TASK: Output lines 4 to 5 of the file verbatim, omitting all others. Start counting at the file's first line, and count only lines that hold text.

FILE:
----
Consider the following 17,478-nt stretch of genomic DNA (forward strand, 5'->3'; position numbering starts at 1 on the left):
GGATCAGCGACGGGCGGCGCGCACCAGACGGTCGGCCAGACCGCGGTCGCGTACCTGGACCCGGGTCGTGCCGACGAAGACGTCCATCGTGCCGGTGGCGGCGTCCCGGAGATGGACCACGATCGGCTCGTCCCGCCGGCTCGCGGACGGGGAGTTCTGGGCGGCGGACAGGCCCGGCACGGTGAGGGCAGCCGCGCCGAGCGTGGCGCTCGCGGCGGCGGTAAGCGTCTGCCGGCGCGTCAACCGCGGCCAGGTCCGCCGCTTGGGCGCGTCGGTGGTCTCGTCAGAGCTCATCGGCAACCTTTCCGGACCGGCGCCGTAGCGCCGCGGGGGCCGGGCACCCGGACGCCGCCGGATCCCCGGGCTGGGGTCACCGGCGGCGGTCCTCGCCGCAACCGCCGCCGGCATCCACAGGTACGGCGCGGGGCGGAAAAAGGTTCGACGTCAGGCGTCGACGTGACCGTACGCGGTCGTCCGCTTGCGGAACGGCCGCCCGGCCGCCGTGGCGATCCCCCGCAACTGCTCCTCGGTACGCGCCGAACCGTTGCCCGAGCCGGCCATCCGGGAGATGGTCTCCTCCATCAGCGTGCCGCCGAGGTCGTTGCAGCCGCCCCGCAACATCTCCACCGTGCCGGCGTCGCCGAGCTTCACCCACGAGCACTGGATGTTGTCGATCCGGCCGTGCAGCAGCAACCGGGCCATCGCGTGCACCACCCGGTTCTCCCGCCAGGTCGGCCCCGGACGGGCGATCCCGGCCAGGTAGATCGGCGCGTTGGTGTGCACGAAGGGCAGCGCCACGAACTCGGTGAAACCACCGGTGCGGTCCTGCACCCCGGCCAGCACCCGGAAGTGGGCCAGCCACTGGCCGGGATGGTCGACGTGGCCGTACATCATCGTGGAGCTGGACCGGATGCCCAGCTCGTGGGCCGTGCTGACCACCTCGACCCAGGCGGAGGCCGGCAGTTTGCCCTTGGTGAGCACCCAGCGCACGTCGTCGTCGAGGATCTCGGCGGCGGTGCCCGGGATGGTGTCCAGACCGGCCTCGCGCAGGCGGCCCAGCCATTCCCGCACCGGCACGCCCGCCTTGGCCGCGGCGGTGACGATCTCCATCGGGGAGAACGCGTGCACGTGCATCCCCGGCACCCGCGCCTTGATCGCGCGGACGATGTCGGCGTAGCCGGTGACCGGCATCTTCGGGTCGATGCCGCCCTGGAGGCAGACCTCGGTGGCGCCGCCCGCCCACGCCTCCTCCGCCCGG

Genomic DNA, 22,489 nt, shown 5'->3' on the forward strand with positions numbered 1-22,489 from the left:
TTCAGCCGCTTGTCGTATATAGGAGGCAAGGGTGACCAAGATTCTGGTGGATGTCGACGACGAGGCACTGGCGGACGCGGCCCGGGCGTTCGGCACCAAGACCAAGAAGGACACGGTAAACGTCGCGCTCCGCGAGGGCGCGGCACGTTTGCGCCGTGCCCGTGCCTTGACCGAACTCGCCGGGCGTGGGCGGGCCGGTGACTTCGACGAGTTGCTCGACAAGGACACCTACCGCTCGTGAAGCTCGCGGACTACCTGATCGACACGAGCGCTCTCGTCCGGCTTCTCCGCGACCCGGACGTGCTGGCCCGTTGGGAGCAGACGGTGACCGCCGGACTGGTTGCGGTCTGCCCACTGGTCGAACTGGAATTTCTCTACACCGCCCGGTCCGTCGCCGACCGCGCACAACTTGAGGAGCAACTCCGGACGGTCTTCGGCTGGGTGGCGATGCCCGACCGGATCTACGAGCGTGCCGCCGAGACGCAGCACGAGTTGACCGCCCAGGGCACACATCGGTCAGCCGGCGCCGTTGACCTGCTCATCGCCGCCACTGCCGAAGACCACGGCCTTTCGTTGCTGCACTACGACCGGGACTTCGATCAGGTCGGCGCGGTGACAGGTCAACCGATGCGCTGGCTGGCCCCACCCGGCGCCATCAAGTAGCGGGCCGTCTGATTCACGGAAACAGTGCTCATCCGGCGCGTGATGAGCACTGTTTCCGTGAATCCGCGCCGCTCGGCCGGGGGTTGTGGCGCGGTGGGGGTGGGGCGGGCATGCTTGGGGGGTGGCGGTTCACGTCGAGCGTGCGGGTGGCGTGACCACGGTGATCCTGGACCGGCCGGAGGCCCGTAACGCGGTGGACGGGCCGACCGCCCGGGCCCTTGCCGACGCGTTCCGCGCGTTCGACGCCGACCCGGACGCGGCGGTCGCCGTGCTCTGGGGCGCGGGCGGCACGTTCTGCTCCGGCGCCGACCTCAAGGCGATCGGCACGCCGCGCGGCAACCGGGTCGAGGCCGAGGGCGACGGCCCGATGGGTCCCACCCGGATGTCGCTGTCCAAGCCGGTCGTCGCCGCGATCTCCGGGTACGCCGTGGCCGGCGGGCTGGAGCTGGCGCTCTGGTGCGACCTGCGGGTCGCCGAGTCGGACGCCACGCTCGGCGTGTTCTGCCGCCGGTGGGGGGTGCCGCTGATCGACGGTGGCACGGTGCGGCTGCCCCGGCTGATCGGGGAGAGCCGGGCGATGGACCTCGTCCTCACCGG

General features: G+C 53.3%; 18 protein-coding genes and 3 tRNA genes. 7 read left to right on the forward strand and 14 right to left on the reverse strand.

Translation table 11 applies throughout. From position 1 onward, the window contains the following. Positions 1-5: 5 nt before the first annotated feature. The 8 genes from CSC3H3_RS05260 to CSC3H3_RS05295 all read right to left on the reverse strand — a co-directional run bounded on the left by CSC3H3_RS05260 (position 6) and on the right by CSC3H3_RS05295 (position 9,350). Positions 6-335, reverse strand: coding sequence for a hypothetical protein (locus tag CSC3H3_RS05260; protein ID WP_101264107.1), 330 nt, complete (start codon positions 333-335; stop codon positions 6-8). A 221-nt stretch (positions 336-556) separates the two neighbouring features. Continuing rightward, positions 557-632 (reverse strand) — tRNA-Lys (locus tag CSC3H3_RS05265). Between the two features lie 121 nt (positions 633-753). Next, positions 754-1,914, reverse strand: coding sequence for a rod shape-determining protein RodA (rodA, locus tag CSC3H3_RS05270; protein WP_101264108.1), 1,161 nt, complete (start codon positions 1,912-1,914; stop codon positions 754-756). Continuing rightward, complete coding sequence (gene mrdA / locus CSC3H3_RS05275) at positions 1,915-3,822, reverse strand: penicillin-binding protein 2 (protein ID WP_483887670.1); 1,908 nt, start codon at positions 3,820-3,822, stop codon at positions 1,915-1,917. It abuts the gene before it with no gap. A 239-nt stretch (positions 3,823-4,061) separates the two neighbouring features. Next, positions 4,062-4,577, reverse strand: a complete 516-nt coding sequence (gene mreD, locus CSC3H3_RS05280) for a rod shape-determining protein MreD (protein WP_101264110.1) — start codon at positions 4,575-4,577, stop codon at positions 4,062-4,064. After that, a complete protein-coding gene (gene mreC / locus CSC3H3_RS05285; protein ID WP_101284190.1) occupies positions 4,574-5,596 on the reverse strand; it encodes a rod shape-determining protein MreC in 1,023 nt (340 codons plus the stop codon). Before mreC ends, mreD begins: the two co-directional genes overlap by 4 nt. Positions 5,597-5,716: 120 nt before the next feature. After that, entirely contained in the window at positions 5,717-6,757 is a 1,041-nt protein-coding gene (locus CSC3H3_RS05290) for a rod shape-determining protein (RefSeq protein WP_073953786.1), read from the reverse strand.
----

TTCAGCCGCTTGTCGTATATAGGAGGCAAGGGTGACCAAGATTCTGGTGGATGTCGACGACGAGGCACTGGCGGACGCGGCCCGGGCGTTCGGCACCAAGACCAAGAAGGACACGGTAAACGTCGCGCTCCGCGAGGGCGCGGCACGTTTGCGCCGTGCCCGTGCCTTGACCGAACTCGCCGGGCGTGGGCGGGCCGGTGACTTCGACGAGTTGCTCGACAAGGACACCTACCGCTCGTGAAGCTCGCGGACTACCTGATCGACACGAGCGCTCTCGTCCGGCTTCTCCGCGACCCGGACGTGCTGGCCCGTTGGGAGCAGACGGTGACCGCCGGACTGGTTGCGGTCTGCCCACTGGTCGAACTGGAATTTCTCTACACCGCCCGGTCCGTCGCCGACCGCGCACAACTTGAGGAGCAACTCCGGACGGTCTTCGGCTGGGTGGCGATGCCCGACCGGATCTACGAGCGTGCCGCCGAGACGCAGCACGAGTTGACCGCCCAGGGCACACATCGGTCAGCCGGCGCCGTTGACCTGCTCATCGCCGCCACTGCCGAAGACCACGGCCTTTCGTTGCTGCACTACGACCGGGACTTCGATCAGGTCGGCGCGGTGACAGGTCAACCGATGCGCTGGCTGGCCCCACCCGGCGCCATCAAGTAGCGGGCCGTCTGATTCACGGAAACAGTGCTCATCCGGCGCGTGATGAGCACTGTTTCCGTGAATCCGCGCCGCTCGGCCGGGGGTTGTGGCGCGGTGGGGGTGGGGCGGGCATGCTTGGGGGGTGGCGGTTCACGTCGAGCGTGCGGGTGGCGTGACCACGGTGATCCTGGACCGGCCGGAGGCCCGTAACGCGGTGGACGGGCCGACCGCCCGGGCCCTTGCCGACGCGTTCCGCGCGTTCGACGCCGACCCGGACGCGGCGGTCGCCGTGCTCTGGGGCGCGGGCGGCACGTTCTGCTCCGGCGCCGACCTCAAGGCGATCGGCACGCCGCGCGGCAACCGGGTCGAGGCCGAGGGCGACGGCCCGATGGGTCCCACCCGGATGTCGCTGTCCAAGCCGGTCGTCGCCGCGATCTCCGGGTACGCCGTGGCCGGCGGGCTGGAGCTGGCGCTCTGGTGCGACCTGCGGGTCGCCGAGTCGGACGCCACGCTCGGCGTGTTCTGCCGCCGGTGGGGGGTGCCGCTGATCGACGGTGGCACGGTGCGGCTGCCCCGGCTGATCGGGGAGAGCCGGGCGATGGACCTCGTCCTCACCGG

General features: G+C 53.3%; 18 protein-coding genes and 3 tRNA genes. 7 read left to right on the forward strand and 14 right to left on the reverse strand.